Need ideas for the best first foods for babies? See our guides, like the Top 15 First Solid Foods for Babies


When serving eggs to baby, ensure that all parts of the egg are fully cooked, as eggs may contain Salmonella, a common bacterium which can result in foodborne illness in the intestinal tract, a risk offset by cooking eggs to 160° F (71°C), which may take slightly longer than you’re used to.1 2 3 Never use cracked or dirty eggs, which can increase the risk of foodborne illness.4

Background and uses of eggs

Much more than just a staple in cuisines across the globe, the egg has come to symbolize fertility, potential, and new life and plays a role in holidays from Christian Easter to Iranian New Year. The information here focuses on eggs from chickens, although a number of other animals’ eggs are commonly eaten (such as duck eggs, quail eggs, goose eggs, and others). Eggs are nature-made to be highly nutritious, making them an excellent early food for babies.

Chickens lay eggs regardless of whether they have been fertilized, and many modern chickens have been selectively bred for high egg production throughout the year. That said, eggs used to be a seasonal food, with egg laying at its peak when daylight was longest—consequently, diverse ways of preserving eggs for the winter developed, including salting, pickling, and fermenting them. It’s worth mentioning that eggs and milk are often found in the same refrigerated section of grocery stores, and both are animal products that we eat, but eggs are not a form of dairy, so families avoiding dairy can still prepare and eat eggs.

Are eggs healthy for babies?

Yes. Eggs are a terrific source of protein, with a complete amino acid profile (the building blocks of cells) and essential fats, including saturated fats, cholesterol, and DHA (an omega-3 fatty acid) to build cell walls, and support brain growth and vision.5 Eggs are also rich in other B vitamins and folate, as well as selenium, zinc, and iodine, plus a small amount of iron (minimal in comparison to meat). Finally, they are one of the best sources of choline, an important nutrient for brain and nervous system development.6

Egg yolks are one of the few food sources of vitamin D, which is vital for bone-building.7 Chickens raised outside can produce eggs with higher vitamin D levels as well as higher amounts of vitamin E and omega-3 fatty acids than eggs from their counterparts raised inside industrial coops.8 9

Purchasing eggs and deciphering food labels can be a dizzying process. Unfortunately, there is no perfect label to indicate the most ethically produced, environmentally friendly, and simultaneously most nutritious egg. Labels like “cage-free,” “free range,” “no antibiotics or hormones added” may sound like better options, but these terms often have loose definitions, and they don’t necessarily indicate that the eggs are more nutritious or produced more ethically.10 “Pasture raised” is not a distinction recognized by the USDA, so the term is used liberally, but can indicate that chickens regularly ate grasses and insects, which can pass on health benefits to their eggs.11 Other certifications such as Animal Welfare Approved or Certified Humane are meant to indicate certain standards in the treatment of chickens.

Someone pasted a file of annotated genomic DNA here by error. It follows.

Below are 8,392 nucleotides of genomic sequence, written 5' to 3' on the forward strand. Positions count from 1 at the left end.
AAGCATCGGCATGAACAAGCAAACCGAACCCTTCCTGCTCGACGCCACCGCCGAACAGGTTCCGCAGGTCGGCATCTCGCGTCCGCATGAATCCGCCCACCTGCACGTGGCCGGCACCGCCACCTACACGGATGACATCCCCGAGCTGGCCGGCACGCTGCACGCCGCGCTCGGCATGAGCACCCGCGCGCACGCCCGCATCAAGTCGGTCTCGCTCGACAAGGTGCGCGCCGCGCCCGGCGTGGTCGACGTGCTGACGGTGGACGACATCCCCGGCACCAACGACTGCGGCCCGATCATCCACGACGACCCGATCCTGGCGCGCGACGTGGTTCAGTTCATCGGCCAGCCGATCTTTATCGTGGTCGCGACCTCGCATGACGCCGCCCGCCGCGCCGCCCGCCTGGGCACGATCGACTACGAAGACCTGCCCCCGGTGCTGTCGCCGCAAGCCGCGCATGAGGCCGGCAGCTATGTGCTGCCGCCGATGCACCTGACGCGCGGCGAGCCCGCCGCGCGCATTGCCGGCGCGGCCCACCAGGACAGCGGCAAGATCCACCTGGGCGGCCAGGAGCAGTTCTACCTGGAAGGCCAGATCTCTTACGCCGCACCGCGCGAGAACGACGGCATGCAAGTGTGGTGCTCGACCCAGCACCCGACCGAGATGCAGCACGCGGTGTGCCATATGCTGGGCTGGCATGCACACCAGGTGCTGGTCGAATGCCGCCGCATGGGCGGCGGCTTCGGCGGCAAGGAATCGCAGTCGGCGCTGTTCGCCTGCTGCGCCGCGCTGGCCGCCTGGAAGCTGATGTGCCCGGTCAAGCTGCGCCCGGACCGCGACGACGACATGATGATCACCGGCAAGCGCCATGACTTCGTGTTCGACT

While they often cost more than conventional eggs, pasture-raised eggs are still typically a less expensive protein source when compared to other animal proteins like meat and chicken. In some cases, local pasture-raised eggs may be cheaper than those from big brands and buying eggs in bulk and freezing extras may also help you get the most out of your dollar. For an even more budget-friendly approach, you can opt for omega-3 enriched eggs (the chickens are fed an omega-3 rich diet, which makes the eggs higher in omega-3s as well. )12

★Tip: Wondering if your eggs are past their prime? Try the water test. Fill up a glass with water and drop the egg in. If it sinks, or stands up (but not floating), it’s safe to eat. If it floats to the top, it’s likely spoiled.13

Are eggs a common choking hazard?

No, though in theory an individual can choke on any food. To minimize the risk, serve eggs in thin, wide omelet strips, mash or quarter hard boiled eggs, and serve alongside a drink in an open cup. Eggs often stick to the tongue or roof of the mouth and cause a fair amount of gagging. As always, make sure you create a safe eating environment and stay within an arm’s reach of baby during meals. For more information on choking, visit our sections on gagging and choking and familiarize yourself with the list of common choking hazards.

Are eggs a common food allergen?

Yes. Egg allergies are among the most common food allergies in babies with an estimated 2% of children allergic to eggs. 14 The good news is that 70% of kids outgrow their egg allergy eventually.15 While the conventional wisdom was to wait on introducing eggs until around 2 years of age, we now know that there is no good reason to delay the introduction of egg into baby’s diet. In fact, there is evidence that early and sustained exposure to eggs in infancy can help prevent egg allergy from developing.16 17